Back to the numbers. September didn't "feel" like it was particularly great. When you look at the numbers though, it was my best September species wise ever. The 111 species seen topped my previous high of 103. A Swainson's Thrush being the only FOY added is what made it seem like it was less than spectacular. But the numbers don't lie. I saw a lot of good birds in September. 9 of which were new for me for September. A Northern Waterthrush being the highlight of those 9.
My takeaway is you can be one of those people who reflexively dismiss any sort of "counting" as less than pure, you can be an extreme about it as just ticks, or it can be used to help balance the subjective. The Northern Waterthrush was a first for the county in September. They just don't get seen on Fall Migration around here. It makes that sighting even more special.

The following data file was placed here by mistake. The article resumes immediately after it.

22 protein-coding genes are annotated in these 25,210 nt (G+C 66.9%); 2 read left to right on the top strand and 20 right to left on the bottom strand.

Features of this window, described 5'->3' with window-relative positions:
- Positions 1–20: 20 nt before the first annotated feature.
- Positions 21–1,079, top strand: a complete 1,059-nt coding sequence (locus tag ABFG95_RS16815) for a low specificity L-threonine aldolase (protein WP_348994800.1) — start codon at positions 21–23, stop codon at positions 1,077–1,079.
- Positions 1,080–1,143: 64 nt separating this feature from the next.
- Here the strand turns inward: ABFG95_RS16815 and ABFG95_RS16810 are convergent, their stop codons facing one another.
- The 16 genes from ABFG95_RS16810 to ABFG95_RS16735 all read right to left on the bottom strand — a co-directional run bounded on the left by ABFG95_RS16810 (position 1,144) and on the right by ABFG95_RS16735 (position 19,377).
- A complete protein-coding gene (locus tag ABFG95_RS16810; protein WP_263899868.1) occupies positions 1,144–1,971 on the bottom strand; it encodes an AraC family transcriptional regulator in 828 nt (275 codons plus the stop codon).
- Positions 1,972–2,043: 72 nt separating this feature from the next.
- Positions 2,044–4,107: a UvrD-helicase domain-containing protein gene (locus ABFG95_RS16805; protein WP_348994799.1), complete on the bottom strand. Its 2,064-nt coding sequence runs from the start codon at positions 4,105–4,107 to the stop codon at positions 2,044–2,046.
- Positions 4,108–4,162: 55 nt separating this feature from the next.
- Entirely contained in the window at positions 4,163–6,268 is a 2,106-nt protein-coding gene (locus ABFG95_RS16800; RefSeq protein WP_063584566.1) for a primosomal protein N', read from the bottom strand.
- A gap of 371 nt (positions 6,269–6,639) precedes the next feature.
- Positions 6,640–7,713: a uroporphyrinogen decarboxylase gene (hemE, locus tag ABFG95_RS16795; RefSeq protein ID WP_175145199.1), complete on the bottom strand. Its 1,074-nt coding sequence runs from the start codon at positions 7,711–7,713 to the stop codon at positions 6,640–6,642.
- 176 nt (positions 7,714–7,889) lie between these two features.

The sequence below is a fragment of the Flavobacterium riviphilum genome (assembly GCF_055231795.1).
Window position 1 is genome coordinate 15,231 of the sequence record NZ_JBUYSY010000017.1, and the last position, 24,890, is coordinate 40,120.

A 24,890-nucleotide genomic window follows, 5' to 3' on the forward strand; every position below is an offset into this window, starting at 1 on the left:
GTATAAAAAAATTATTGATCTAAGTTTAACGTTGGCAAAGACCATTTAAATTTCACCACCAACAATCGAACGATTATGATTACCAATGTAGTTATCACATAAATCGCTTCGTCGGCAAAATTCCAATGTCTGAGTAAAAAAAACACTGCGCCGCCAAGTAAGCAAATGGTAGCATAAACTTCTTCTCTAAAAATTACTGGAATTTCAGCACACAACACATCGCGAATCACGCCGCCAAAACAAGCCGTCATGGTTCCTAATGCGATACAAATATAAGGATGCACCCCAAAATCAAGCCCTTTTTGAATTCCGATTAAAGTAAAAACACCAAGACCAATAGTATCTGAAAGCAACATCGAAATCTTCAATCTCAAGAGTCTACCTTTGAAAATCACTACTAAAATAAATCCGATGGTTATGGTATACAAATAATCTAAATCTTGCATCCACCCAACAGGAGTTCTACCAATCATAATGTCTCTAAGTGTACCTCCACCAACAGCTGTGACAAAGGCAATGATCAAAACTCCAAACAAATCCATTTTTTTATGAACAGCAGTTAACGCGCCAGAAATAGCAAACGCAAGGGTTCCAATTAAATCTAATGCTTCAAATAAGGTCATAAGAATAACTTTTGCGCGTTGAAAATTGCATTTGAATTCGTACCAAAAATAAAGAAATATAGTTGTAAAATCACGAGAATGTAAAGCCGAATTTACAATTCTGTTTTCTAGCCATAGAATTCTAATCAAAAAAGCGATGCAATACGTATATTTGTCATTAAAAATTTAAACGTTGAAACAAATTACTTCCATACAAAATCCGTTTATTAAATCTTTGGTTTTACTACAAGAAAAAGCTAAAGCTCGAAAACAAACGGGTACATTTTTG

October started out well with my first October Ruby-throated Hummingbird. October also brought my first Swainson's Thrush for that month. The jackpot was when the Cranefest site was finally opened. The year-long nemesis of Common Gallinule finally showed up for me, with two juveniles mixed in with some Coots. A juvenile Northern Harrier also made an appearance over Marsh Lake. The following weekend the American Wigeons I didn't catch the week prior were numerous, as were a pair of Northern Pintails. I dipped on Winter Wren at Baker, but several migrating Bald Eagles made it worthwhile. I was hoping for some Red-shouldered Hawks to pass by, but Red-tailed were the only other raptor.